The Known World feels like a book that took a long time to write. The writing proceeds at a slow but churning pace. Jones meticulously ties each character to one another, to the land, to the curious circumstances of the “peculiar institution” of slavery. We are taught in school that slavery was a black and white affair, but Jones takes great pains to describe a human landscape where such distinctions are blurry: the most powerful man in Manchester County, William Robbins, dotes upon the two children he has fathered with his slave, Philomena; Oden, the Indian, exaggerates his cruelty towards blacks to maintain his tenuous superiority; and Henry Townsend, the gifted young black man at the center of this novel, acquires a plantation full of slaves from which discord flows, imperceptibly at first. The lesson is the messiness of slavery made real by the vivid lives of each character. Over the course of the novel, Jones sketches out each character, from birth to death, using deft flashbacks and flash-forwards that are scattered throughout like crumbs and give the book a marvelous depth. In this sense, the book reminded me of Gabriel Garcia Marquez’s One Hundred Years of Solitude. The book ends before the Civil War begins, and so the triumph of good over evil is not allowed to mitigate the brutal picture of slavery that Jones paints. Perhaps because it was so assiduously researched, this novel feels like history and it feels like life. Here’s hoping that Jones’ next one doesn’t take ten years to write.
The salient aspect of Jonathan Lethem’s latest novel, You Don’t Love Me Yet, is that by the end each character has found his and her level. It’s quite something: of the seven or so characters there are no winners and no losers. The author’s conscientious diplomacy imbues a basically playful book with a certain airy dignity.Hard to deny that Lethem is a virtuoso prose writer. He is a prize fighter sparring with plot lines in a ring of words. Like the best boxers, Lethem masters the ring – makes it his home – and approaches his craft without fear of getting hurt. Language is for him a sweet science. But just as interesting as the stick and move of the words in You Don’t Love Me Yet is the nature of the story. I was impressed with the way in which Lethem approached the complexities and complications inherent to crafting a female lead character, one who comes across as rather emotionally ambiguous – as opposed to Good. Or maybe Lucinda, 29, is simply young.Lucinda is the bass player in the band, Monster Eyes, a position she relishes for good reason: she’s good at it, self-taught and attuned to the varied musical voices that comprise the group. But she is impulsive, indulgent, and easily taken in by The Complainer, a man she meets over what is meant to be an anonymous call-line for which she is an operator. The implication is that Lucinda is both the creative catalyst of the band and also its Yoko Ono. Although her bass playing is the glue that ties the band’s songs together, and The Complainer’s words the inspiration for the lyrics in the band’s most popular number, her lusty infatuation with the seductive older man corrupts the band’s artistic integrity. But along the way Monster Eyes does get a moment in the sun.I “read” this book by listening to it on 5 CDs, performed by the author, unabridged. I use the word performed for good reason. Lethem has innate ability in this area too. He is able to read his work without self-consciousness and with a satisfying definitiveness, a pitch-perfect and distinct voice for each character. Bedwin, the band’s guitar player and musical soul, phrases everything he says as a question. It’s funny, but it also adds depth to the character, who is shy and introverted. Meanwhile The Complainer speaks in lugubrious platitudes. Because we hear The Complainer’s words through Lucinda’s ear, one trained for catchiness and not so much profundity, they initially come across as penetrating. But as the book goes on, insights such as “You can’t be deep without a surface,” in some ways the tart and tangy center of the book’s social wisdom, seem trite and tedious. The act of listening to Lethem read his book seemed appropriate because the book is based around sound, the sound of people making music, both literally and, yes, figuratively. I highly recommend the audio version of You Don’t Love Me Yet, while wondering if I would have gotten as much out of it if I had merely read it off the page.The book contains one or two very fine descriptions of ensemble music-making (and a not-inconsiderable dose of sexual steaminess, mm). And yet, one provocative suggestion in Lethem’s construct is that rock and roll lyrics are often shallow, transparent. The implication is that the resonance of rock lyrics depends not so much on objective quality – complexity, poetic feeling – so much as indelibility, the rhythmic imprint of the words on the mind, a pattern, a universally recognizable hook. And indeed, Lethem isolates and describes exactly that quality of good rock and roll lyrics that appeals to individuals: a song you connect with is “about you.” The irony is that those lyrics actually capture a colloquial value that is meant to appeal to many. Rock lyrics are rarely lyrical, but when they’re good, you know it. Twist and Shout; Fake Plastic Trees – same principle.My resolution, the turnaround if you will, is that Jon Lethem has written another very readable (and perfectly listenable) book. I could expound on the L.A.-ness of it all, but will instead assume that this setting is an aberrant and tangential element of the story. It really could be New York. And I think no matter where your heart is, it is an appealing kind of tale, made for you, me, the cool kids in Silverlake who play in the band, and everybody else.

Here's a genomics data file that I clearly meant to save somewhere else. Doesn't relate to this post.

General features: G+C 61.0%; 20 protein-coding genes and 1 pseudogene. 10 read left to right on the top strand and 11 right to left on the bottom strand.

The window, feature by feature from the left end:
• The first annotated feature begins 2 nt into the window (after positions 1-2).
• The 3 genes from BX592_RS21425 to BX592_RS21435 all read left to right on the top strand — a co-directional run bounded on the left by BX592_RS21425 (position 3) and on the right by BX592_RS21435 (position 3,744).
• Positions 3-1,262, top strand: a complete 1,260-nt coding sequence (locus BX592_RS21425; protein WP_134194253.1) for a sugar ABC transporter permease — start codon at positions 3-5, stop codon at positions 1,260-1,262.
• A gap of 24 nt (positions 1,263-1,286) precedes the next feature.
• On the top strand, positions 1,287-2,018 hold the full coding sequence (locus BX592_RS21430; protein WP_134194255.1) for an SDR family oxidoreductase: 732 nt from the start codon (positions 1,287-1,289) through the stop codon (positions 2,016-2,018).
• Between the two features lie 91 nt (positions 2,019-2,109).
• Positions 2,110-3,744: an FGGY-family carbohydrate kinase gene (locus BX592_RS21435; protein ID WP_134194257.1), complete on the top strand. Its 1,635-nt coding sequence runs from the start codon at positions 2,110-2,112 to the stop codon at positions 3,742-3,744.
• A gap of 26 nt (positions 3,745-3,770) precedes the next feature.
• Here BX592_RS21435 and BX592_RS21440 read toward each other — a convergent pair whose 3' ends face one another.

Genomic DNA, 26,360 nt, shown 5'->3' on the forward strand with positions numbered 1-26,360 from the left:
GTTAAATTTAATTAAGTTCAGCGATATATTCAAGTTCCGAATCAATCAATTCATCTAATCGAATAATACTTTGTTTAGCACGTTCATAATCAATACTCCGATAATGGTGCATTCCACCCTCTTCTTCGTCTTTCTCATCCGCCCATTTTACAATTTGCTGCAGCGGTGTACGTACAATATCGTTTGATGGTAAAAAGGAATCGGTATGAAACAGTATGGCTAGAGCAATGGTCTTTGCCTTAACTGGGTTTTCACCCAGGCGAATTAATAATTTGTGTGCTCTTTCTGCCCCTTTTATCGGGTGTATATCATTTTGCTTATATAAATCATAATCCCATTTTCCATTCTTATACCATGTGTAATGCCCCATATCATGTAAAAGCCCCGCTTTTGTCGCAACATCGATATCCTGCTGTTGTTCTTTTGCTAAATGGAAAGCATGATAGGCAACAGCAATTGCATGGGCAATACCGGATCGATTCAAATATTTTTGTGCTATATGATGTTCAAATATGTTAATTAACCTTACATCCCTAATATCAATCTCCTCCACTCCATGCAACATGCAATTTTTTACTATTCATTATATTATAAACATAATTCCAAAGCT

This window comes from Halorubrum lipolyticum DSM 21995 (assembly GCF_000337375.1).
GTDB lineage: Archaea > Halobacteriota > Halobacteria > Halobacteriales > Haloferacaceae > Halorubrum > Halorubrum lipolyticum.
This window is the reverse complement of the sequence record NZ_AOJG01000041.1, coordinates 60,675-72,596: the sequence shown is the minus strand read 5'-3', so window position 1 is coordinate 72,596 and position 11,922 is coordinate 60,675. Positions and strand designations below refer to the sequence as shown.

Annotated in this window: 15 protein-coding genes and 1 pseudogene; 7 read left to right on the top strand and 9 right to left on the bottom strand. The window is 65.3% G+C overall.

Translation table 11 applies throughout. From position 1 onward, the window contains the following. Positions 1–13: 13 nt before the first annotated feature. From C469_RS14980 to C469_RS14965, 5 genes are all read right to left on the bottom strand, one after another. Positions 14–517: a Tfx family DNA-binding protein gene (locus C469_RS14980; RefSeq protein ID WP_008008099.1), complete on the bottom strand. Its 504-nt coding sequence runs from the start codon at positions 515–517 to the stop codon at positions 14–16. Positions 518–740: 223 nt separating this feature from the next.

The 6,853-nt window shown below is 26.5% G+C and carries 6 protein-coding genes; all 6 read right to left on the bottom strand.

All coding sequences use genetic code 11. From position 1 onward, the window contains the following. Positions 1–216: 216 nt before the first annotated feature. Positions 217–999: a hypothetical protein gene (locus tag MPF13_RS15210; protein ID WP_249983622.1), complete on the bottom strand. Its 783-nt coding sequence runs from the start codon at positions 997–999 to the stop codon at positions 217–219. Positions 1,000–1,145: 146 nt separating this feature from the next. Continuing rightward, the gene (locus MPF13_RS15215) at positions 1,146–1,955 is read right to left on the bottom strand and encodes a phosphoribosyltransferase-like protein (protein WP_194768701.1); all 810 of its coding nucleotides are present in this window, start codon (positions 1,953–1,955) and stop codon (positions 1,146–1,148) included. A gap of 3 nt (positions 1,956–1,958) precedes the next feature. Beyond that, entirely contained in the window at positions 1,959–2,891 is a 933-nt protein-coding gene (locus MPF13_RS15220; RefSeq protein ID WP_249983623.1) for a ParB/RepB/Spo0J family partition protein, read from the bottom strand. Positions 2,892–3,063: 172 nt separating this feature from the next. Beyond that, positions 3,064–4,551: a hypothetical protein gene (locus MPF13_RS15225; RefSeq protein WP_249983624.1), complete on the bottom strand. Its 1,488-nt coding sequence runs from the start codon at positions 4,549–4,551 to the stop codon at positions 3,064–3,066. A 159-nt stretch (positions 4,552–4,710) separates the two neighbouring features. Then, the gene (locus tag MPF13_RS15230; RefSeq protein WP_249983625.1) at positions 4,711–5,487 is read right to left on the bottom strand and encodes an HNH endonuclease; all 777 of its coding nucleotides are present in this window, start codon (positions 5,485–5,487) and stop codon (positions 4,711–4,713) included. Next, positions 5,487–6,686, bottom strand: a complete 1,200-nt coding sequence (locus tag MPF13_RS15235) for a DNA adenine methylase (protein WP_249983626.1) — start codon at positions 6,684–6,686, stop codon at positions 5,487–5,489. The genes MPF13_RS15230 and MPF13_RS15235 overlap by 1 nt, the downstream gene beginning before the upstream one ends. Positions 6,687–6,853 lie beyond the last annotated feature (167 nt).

“Don’t read this book if you are depressed. Yikes.”–Amazon.com reader review of Paint It BlackJanet Fitch has a new book out, Paint It Black, and so that this dark etching might be properly framed, and hopefully some light then cast in its direction, some background information will prove useful. Fitch’s first book, White Oleander, was selected for Oprah’s Book Club shortly after it was published in 1999 (a movie followed in 2002.) This after Fitch had labored in relative obscurity for years in her home town, Los Angeles.Oprah Winfrey, TV’s well-read matriarch-cum-regent, has anointed more than a few deserving authors over the years.Jonathan Franzen is a member of some standing, though he has openly discussed the stigma of being a Book Club boy or girl. Oprah has moved mountains by moving Americans to read more, more Faulkner, more Garcia Marquez, more Carol Oates, Steinbeck, and – Sydney Poitier? In any case, Oprah has also moved a few books for hucksters like James Frey, a few more for the good people at, oh, Amazon.com. A writer would be right to wonder about the implications of being in The Club, because they are probably not all as easy to recognize and identify as the sudden affirmative media attention – and the accompanying thunderclap of fall-off-your-chair sales figures. For instance, what if the follow-up to your breakout book just isn’t very good? Franzen has had less to say on that subject.Without discernible irony, Janet Fitch once professed to maintain a shrine to Oprah in her home, something besides a television. And why should she not? After all, Oprah’s induction of White Oleander into The Club made Janet Fitch an overnight success, validating years of work. The question is, what reader has a shrine to Janet Fitch, whether the devout Oprah acolyte, or, like me, just someone who picked up White Oleander at the sincere urging of a non-televised friend? And how many of the Fitch faithful will keep the candles burning for her now that Paint It Black is out?It is hard to imagine that, with Paint It Black, support from the Oprah camp – surely the rock on which Fitch’s wing of her publishing house, Little, Brown, rests – will not to some degree erode. More pointedly, Paint It Black will confound the serious reader engaged in a comparison of the book to its predecessor. It’s not just that Paint It Black is a weak sophomore effort. It’s that what preceded it was of such quality, and soared to such great heights.White Oleander does run before some powerful winds. It is written with a soulful savagery, the language never failing to try to capture both the broadest sweep of earthly beauty and the innermost essence of personal pain. The narrator, Astrid Magnussen, is fourteen when she begins her journey down a twisted chain of ever more fantastic and frightening L.A.-area foster homes. Astrid’s mother, Ingrid, a noted poet, is sent to prison for poisoning a man who was her lover. Yet even in prison, where her notoriety and artistic standing seem only to grow, Ingrid Magnussen maintains a profound, almost malevolent influence over Astrid’s life. Central to the book’s success is Fitch’s inspired evocation of the psychological connection between this mother and daughter, in all its complex, contradictory, and adversarial intensity. So, White Oleander not only floats, it slices over water into which other books sink.Of course, White Oleander has its little leaks, and its leaks hint at some of the problems that sink its successor. It is too long – too much ballast, as it were, in the form of at times achingly florid, fulsome prose. In this passage, Astrid’s voice rings with a concise clarity: “Niki and Yvonne had pierced my ears one day when they were bored. I let them do it. It pleased them to shape me. I’d learned, whatever you hung from my earlobes or put on my back, I was insoluble, like sand in water. Stir me up, I always came to rest on the bottom.” But it keeps going, so on the same page: “I had been in foster care almost six years now, I had starved, wept, begged, my body was a battlefield, my spirit scarred and cratered as a city under siege.” Fitch trips herself up when she indulges in such passages, running on (literally) with these broadest of brushstrokes. Then, maybe an author deserves to be spared the criticism of reaching a bit too far if she proves, as Janet Fitch has with White Oleander, that she is capable of rendering a nuanced beauty, and a dignity, out of the often pitiable human condition.Enter Josie Tyrell, protagonist of Paint It Black. She is a humble Bakersfield bean sprout transplanted in the big, bad city. Josie’s Harvard rich kid-turned-artist boyfriend, Michael, has a problem: he has just killed himself. Now Josie must struggle to find out who he really was. It’s tough. Along the way, Josie forms an unlikely bond with Michael’s overbearing, patrician mother, while occasionally navigating her way through the cemetery at Griffith Park, and the wilds of the 1980 L.A. punk scene, as it were, as it was, as it may have been. The book opens with Josie observing how an artist friend of hers, whom she poses for, becomes misty-eyed while listening to a John Lennon album in his studio, Lennon having just been killed. Josie’s take: “people were playing the same fucking Beatles songs until you wanted to throw up.” This is her disposition before she learns of the death of the love of her own life, but in any case, we’re off.The trade winds that propelled White Oleander to welcoming shores have somehow conflated into a perfect storm of literary peril, and Paint It Black is a balky boat. Like that of the former, the tone of the latter is heavy, yet somehow hollow, so that a passage such as the following: “How right that the body changed over time, becoming a gallery of scars, a canvas of experience, a testament to life and one’s capacity to endure it,” which so closely echoes the passages from W.O. cited above, here seems so painfully self-conscious, more of a glance behind the curtain than into the heart of the character on the stage. Fitch relies so heavily on this sort of weight-of-the-world internal monologue; it quickly becomes redundant, like slapping a corpse. Part of the comparative problem is the use of third person in Paint It Black, where White Oleander was told in the voice of Astrid Magnussen, who is, after all, a teenager, not to mention an extraordinarily compelling character. Josie Tyrell, not so much, though Fitch seems literally to want to crawl inside her skin, and maybe should have. It’s tempting to judge third person narration more of a challenge because, unlike first person where the story is one big stream of monologue, the protagonist’s voice does not automatically set the tone. To borrow a hackneyed writer’s workshop phrase, the omniscient narrator must rely more on show than tell.Fitch still shows a lot, a lot of Los Angeles, between Josie’s two spheres, the jaded punk-rock bohemia, slowly choking on its own vomit; and the coldly cultured upper-crust, slowly, well, choking on its own vomit. There’s vomit and excrement in every corner of this town. Witness this exchange between Josie and an exiled German punk rock hellion, Lola Lola:”Americans insist on the superior shit, consuming acres of bran cereal, the better to have big attractive ones. Did you know that all the best perfume has a little bit of shit in it?”Josie shook her head. A little turd floating in the Chanel No. 5.Still with us? Okay then; moving on.Fitch does know L.A. and, like a Joan Didion or a Mike Davis with a novelist’s elan, she reaches yet again for something lofty: a description of the cultural anthropology of Los Angeles itself. White Oleander accomplished this feat so thoroughly that the book could be required reading in such a course of study. But in Paint It Black, the vision, the spheres, never coalesce into something true, or even plausible. Paint It Black is never quite dull, though, and therein lies perhaps the best evidence that the soulful savagery Fitch conjured in White Oleander still burns.At bottom, what awaits people who read and enjoyed White Oleander when they pick up Paint It Black is perhaps just a letdown. This idea has something to do with the reason why White Oleander was chosen by Oprah for The Club, now 55 books strong, or thereabouts. The letdown has to do with confronting a character, a young female protagonist, Josie Tyrell, who, though outwardly similar in some ways to Astrid Magnussen, is in fact fundamentally her opposite. There may come a moment when the reader realizes that Josie Tyrell is categorically unstable, the anti-Astrid. The book as farce is an interesting way to read it. And maybe, just maybe, this is where Fitch jumps the mic on what was almost certain to be labeled an Oprah letdown, a sophomore slump, or what have you, this second novel of hers. Perhaps, shrine notwithstanding, Fitch was discerning when it came to confronting the curse of The Club, and set out to create the anti-Oleander, something cunningly irredeemable. Something for critics to crow about – or not, as the unfortunate case may be. And something for Oprah to ignore.These two books are black and white, and there are exhausted homunculi out there for whom they may someday be read all over.